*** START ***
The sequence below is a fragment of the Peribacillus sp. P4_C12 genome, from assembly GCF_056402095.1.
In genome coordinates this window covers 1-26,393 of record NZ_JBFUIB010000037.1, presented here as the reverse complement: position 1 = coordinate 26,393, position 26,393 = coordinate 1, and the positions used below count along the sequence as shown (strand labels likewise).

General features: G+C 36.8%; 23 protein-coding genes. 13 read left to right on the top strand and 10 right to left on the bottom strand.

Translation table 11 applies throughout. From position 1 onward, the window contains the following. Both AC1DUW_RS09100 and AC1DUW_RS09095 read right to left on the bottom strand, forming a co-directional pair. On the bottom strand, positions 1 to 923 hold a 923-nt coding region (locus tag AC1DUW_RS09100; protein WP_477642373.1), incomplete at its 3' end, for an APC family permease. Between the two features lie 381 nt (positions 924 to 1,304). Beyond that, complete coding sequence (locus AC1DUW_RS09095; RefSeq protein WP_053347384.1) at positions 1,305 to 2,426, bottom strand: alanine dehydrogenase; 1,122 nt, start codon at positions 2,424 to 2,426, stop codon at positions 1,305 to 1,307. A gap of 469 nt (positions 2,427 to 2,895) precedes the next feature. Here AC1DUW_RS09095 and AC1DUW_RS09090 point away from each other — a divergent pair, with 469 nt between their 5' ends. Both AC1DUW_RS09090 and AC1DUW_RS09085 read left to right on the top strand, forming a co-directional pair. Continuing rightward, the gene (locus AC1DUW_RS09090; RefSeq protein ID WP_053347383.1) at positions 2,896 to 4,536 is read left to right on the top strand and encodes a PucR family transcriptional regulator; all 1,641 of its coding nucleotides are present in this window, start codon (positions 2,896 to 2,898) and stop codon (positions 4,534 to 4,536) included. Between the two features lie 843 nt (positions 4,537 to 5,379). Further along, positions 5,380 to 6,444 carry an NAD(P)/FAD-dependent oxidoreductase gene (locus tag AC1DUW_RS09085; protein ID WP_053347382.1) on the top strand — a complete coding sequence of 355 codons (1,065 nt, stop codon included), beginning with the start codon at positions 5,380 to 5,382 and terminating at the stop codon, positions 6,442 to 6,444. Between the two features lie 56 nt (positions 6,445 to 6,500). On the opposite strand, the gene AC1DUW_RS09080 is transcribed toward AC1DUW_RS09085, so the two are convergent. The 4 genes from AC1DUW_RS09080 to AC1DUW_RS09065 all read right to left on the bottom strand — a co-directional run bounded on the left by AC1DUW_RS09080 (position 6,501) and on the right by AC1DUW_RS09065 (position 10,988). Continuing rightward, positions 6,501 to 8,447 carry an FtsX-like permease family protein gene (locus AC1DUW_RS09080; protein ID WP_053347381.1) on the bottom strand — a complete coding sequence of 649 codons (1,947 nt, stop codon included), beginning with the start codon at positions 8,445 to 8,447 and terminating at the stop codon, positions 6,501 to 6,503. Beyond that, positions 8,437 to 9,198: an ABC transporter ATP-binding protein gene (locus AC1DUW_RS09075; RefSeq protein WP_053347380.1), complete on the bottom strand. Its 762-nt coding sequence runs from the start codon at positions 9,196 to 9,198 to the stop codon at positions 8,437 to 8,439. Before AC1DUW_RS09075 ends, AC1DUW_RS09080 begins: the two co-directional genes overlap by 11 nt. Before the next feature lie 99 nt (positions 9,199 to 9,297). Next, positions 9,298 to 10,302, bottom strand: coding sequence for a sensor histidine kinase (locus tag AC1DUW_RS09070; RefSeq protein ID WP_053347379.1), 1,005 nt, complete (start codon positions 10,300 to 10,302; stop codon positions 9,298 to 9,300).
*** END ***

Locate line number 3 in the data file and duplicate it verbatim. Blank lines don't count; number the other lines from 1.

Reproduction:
General features: G+C 36.8%; 23 protein-coding genes. 13 read left to right on the top strand and 10 right to left on the bottom strand.